Proposal To Lower Nevada's Gambling Age Encounters Skepticism
When you turn 21, you get to do some new things – well, legally, anyway. In Nevada, turning 21 means you can gamble. But Assembly Bill 86 would change that by letting 18 year olds play in the state's casinos. The bill, though, is making some casino executives, and others, wary.
It was introduced by Republican Assemblyman Jim Wheeler from Minden. The way he sees it, there’s not much sense in keeping adults who can join the military and vote for elected officials out of casinos.
Right now, 22 states allow people under 21 to participate in some form of gambling. 18 of those states, though, make several table games and slots off-limits.
Nevada relies heavily on gaming revenue, but it's among the 28 states with a full ban on gambling before the age of 21. While some may question the maturity of 18-year-olds and their ability to handle a casino environment, Wheeler says generalizing isn’t helping anyone.
"Everyone matures at a different rate, there's no doubt about that," he said. "I have children, I grew up myself, we all have friends that mature at a different rate than we did when we were young. So, it’s an individual thing, and it's hard to put something on 18-year-olds and make it a blanket statement."
Many opponents believe the availability of alcohol could be the biggest issue if the gambling age is lowered. In casinos throughout the state, some gamblers get free drinks as they play.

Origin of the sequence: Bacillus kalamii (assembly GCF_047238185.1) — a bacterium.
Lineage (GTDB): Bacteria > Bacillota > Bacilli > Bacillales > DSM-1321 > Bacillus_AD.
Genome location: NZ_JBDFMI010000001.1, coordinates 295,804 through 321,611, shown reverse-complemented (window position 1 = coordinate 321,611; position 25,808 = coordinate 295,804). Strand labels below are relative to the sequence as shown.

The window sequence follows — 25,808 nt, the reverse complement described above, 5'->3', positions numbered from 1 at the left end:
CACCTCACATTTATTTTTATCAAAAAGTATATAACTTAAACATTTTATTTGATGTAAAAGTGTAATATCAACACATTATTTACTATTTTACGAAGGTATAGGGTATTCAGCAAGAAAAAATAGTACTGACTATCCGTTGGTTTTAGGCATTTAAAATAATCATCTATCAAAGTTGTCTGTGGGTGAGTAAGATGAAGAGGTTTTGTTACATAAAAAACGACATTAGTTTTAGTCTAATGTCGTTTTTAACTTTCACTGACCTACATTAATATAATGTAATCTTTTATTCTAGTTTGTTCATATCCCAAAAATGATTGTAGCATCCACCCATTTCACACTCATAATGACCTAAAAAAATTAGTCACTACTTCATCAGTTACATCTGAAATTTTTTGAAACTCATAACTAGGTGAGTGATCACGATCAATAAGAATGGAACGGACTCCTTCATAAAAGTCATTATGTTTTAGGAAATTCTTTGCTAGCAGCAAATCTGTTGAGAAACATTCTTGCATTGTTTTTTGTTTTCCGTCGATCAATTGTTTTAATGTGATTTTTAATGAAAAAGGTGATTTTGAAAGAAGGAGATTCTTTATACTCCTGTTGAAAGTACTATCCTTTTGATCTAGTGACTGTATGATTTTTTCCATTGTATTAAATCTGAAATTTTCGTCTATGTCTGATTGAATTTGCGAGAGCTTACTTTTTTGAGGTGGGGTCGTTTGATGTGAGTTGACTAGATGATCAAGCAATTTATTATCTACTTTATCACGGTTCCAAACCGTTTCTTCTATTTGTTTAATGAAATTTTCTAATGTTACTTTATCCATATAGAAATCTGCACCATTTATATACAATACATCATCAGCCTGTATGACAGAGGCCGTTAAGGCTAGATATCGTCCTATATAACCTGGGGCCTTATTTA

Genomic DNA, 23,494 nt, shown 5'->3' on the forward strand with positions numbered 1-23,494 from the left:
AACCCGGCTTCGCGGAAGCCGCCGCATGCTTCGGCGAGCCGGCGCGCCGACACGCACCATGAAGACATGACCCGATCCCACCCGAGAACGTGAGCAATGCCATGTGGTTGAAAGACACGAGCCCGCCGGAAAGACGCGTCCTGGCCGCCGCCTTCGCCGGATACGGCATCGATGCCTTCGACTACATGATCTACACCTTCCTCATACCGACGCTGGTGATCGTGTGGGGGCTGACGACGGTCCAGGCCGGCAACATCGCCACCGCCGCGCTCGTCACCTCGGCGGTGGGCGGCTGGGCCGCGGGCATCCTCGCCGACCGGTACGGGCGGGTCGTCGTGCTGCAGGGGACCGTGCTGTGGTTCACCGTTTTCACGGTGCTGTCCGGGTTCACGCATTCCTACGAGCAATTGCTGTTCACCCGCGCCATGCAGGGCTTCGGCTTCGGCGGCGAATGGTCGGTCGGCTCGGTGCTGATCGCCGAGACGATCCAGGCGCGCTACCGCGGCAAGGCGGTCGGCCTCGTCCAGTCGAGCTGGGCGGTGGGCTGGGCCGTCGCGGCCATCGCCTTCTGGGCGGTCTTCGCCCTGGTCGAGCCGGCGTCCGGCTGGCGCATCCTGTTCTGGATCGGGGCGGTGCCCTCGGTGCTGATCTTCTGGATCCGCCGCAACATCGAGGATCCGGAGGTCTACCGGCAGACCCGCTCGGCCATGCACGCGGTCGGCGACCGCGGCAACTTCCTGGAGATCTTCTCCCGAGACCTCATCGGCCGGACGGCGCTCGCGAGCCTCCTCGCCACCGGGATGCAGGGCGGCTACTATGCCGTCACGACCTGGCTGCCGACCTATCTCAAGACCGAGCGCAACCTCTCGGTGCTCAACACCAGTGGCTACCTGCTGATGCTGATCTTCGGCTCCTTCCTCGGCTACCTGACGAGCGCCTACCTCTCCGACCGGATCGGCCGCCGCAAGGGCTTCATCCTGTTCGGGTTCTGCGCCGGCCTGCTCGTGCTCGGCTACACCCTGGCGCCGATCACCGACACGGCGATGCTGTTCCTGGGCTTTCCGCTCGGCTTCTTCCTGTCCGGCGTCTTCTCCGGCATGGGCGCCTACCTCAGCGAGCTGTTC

Bringing minors to the table could mean changes for the drinking age, and that creates more ammo for groups opposed to AB 86. The Centers for Disease Control and Prevention say the country has more than 4,000 underage drinking deaths a year. That cost the economy some $24 billion in 2010.
Carol O’Hare is the Executive Director of the Nevada Council on Problem Gambling. She said the proximity to alcohol in casinos is a big concern, and allowing 18-year-olds into that environment could put them at high risk for early-onset gambling and alcohol addictions.
Still, Wheeler says 18-year-olds are capable of making their own decisions, even when exposed to various vices.
"You make your own mistakes in life," he said. "All of it’s just part of the experience of growing up and not being so overly protected. It seems like our young people now are so overly protected. I think we need to get back to more individual responsibility."
It's not a new argument. When gaming revenue fell in 2009 during the recession, some regulators suggested lowering the gambling age in Nevada. They believed it would expand the customer base by millions in Las Vegas alone.
Wheeler’s office is still waiting to collect data to show the bill would be economically beneficial by increasing casino revenue. In the meantime, he faces opposition from people like Trevor Quell, a security manager for a large Carson City gaming hall.
"It's a gaming requirement that we offer someone with problem gambling to self-exclude themselves that way," he said. "If someone does have a problem, they can set it right for themselves and try to stop themselves, and I don’t think an 18-year-old would be mature enough to tell if they have a problem with gambling or not."
Right now, Wheeler doesn’t have much faith in AB 86. Even so, he says his advocacy is really more of a statement in support of greater freedom for 18-year-old adults.
"This bill gets the discussion started and gets us looking at numbers, looking at young people, and that’s what I really like about this bill," he said. "Whether it passes or doesn’t pass, the discussion is out there. That’s what we want. That’s our job here."
Assem. Jim Wheeler (R-Minden); Trevor Quell, security manager